Simultaneously the creek waters adjoining the marsh are being consumed by new marshland vegetation. The lake appears to be shrinking. The speed of this process can be symbolised by the fact that this year the boating dock has been forced to move to deeper waters on the opposite side of the creek. It looks like this landing site will also only be temporary as vegetation advances. The spread of aquatic vegetation has been augmented by the recent introduction of the Water Lily, Nymphaea nouchali, which also covers the surface of the shallows of Kodaikanal lake. The species associated with the primary advance of vegetation is the native Panicum repens, its common English name, Torpedo grass, aptly describes its growth habit as it sends its shoots out into the water which root at the nodes eventually paving the way for typically marshland sedges to establish themselves. All around the banks of the lake this same process can be seen on a lesser scale. The filling in process is facilitated by the debris of fallen trees and siltation from unstable plantation soils.

An obvious response to this siltation will be to eventually raise the height of the dam. This has been the response to the silting up of Kukkal Lake after grassland was converted to potato production. The problem with this strategy at Berijam is that it does not address the drying out of the catchment area, i.e. that less water is arriving to be dammed, as is exemplified by the visibly drying marshes.

A feature of much of the afforested catchment area of the lake is the relative absence of advancing Shola especially westwards towards Mannanavanur. Restoration to grasslands in these “sterile’ plantations could only be positive ecologically, biologically, as well as perhaps being the only long term solution to maintaining Berijam lake as a viable source of water for Theni district.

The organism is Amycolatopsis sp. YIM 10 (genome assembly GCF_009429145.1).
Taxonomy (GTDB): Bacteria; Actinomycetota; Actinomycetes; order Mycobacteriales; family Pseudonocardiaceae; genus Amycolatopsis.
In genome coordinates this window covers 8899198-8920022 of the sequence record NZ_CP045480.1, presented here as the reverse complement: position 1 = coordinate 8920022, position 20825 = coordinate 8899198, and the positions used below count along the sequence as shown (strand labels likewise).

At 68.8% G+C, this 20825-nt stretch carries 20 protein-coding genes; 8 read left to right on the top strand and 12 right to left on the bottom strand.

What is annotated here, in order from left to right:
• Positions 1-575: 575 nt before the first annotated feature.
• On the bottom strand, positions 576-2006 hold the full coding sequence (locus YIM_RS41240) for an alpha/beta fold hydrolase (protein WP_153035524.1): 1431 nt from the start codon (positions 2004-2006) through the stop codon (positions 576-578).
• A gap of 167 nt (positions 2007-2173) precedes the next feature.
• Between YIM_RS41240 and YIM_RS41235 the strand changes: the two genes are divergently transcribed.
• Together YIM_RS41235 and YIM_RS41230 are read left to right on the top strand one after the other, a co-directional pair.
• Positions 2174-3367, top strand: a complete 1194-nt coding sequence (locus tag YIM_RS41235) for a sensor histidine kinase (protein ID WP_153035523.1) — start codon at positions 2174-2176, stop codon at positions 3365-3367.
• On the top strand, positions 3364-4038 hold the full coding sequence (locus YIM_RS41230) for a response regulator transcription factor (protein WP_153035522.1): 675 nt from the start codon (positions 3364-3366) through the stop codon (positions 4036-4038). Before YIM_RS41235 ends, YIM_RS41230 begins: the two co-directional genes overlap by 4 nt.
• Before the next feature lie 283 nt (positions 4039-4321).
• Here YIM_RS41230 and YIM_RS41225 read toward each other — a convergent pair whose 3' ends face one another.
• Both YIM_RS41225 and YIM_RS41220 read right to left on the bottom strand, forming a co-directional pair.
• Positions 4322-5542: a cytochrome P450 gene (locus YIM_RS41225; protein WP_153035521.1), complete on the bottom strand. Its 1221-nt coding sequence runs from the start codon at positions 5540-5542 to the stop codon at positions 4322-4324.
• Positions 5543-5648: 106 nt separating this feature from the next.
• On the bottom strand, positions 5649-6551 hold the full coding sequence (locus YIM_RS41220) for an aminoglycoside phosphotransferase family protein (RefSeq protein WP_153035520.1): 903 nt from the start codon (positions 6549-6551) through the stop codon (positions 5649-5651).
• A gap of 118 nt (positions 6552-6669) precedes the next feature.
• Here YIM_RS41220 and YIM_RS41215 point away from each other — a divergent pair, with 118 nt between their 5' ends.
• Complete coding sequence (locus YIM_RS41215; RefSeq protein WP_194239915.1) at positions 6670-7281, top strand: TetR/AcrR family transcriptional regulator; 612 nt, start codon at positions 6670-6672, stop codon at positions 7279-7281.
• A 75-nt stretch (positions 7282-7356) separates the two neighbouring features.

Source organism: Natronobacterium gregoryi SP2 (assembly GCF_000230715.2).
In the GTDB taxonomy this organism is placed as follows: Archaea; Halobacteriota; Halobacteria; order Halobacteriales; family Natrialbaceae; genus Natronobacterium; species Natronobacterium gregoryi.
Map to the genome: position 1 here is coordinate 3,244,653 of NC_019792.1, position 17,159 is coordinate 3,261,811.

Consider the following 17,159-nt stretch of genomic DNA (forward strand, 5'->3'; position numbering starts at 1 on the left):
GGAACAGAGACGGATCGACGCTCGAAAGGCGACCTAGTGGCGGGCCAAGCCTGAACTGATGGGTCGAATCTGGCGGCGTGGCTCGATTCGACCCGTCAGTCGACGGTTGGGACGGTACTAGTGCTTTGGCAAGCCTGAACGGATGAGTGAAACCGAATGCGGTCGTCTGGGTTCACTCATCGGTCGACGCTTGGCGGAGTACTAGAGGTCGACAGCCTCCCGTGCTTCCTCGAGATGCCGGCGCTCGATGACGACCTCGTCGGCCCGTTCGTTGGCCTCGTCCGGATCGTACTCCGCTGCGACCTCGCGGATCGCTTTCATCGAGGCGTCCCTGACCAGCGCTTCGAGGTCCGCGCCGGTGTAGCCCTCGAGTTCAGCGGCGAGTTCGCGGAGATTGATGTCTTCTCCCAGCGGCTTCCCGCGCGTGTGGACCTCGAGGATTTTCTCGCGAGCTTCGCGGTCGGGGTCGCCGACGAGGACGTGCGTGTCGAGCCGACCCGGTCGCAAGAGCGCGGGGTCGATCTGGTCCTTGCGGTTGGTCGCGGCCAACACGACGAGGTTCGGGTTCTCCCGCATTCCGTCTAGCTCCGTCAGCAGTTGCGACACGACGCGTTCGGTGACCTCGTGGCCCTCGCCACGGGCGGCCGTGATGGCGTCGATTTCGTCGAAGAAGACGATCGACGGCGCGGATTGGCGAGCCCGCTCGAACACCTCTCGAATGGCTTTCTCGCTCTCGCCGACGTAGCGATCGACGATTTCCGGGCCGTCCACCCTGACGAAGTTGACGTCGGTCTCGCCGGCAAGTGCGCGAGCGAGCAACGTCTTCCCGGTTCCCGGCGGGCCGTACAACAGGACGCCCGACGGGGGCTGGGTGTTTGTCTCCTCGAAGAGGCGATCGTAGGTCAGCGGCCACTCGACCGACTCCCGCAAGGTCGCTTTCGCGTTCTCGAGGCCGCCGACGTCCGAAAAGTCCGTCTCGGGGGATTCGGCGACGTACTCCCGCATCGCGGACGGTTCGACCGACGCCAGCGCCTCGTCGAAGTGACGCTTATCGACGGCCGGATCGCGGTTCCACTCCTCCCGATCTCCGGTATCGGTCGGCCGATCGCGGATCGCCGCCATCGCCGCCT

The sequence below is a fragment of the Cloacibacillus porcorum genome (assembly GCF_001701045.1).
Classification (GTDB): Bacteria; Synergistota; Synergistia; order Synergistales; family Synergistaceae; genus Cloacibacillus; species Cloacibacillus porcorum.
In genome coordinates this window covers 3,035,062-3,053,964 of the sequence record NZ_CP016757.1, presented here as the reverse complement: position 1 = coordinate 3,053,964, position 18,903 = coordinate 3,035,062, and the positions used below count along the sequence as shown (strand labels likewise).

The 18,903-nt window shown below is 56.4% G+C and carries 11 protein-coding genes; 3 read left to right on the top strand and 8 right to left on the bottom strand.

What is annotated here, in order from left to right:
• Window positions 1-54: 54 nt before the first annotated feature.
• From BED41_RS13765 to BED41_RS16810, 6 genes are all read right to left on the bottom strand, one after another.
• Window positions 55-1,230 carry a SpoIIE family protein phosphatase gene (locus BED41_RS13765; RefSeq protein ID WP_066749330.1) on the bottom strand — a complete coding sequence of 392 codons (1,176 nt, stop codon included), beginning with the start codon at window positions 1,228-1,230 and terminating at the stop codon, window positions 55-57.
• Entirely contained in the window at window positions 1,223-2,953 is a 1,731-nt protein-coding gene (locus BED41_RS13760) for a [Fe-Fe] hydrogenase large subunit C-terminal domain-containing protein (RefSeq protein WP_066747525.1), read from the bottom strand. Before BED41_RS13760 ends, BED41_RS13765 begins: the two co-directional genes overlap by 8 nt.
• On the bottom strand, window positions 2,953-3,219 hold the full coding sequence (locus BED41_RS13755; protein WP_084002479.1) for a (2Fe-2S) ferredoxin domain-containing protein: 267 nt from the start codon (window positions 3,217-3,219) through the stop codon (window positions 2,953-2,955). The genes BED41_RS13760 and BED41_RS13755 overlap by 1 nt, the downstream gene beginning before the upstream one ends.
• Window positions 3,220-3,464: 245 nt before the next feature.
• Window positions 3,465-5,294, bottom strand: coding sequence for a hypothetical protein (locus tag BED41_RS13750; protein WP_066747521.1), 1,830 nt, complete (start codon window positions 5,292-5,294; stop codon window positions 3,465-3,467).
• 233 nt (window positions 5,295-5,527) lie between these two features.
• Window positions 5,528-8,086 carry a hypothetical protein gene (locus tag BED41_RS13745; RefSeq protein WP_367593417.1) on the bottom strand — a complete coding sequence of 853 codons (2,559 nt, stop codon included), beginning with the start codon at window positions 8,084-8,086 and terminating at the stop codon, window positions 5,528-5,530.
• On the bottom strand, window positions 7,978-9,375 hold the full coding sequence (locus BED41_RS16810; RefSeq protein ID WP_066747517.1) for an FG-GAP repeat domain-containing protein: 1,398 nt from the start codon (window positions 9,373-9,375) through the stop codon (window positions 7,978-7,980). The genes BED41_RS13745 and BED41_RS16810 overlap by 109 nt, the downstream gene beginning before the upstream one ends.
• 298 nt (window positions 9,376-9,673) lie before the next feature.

Nilgiri Tahr on the Southern slope (photo by Ian Lockwood) 

Wildlife restoration – The Southern Crest of the Palni Escarpment
The grassy slopes adjoining the precipitous cliffs of the Palnis Southern edge were once grazing grounds of the endangered Nilgiri Tahr. These slopes are now dominated by plantation species and other rank vegetation such as Eupatorium (Ageratina adenophora). The Tahr grazing is now restricted to the cliff face which previously served primarily as a source of refuge.

The plantations at the crest are frequently ravaged by wild fire and dead tree stems with weeds constitute one of the most sterile and unproductive habitats anyone could imagine.

Occasionally a rocky outcrop provides some respite. One of these, Pass Peak opposite Marion Shola rest house, we used as a vantage point during the monsoon of 2006. It was clear from the droppings around us, we had occupied a favourite resting spot for Tahr. The peak represents the perfect starting point for a restoration of the entire Southern crest, with for example an initial target of 50m. width. The doability of this restoration is underlined by a number of factors.

The proximity of an existing parallel road.
The proximity of rest houses and the disused FD headquarters at Konalar with ample water for raising restoration grasses.
The crest already has an existing though largely unmaintained fire break that can be developed with grasses.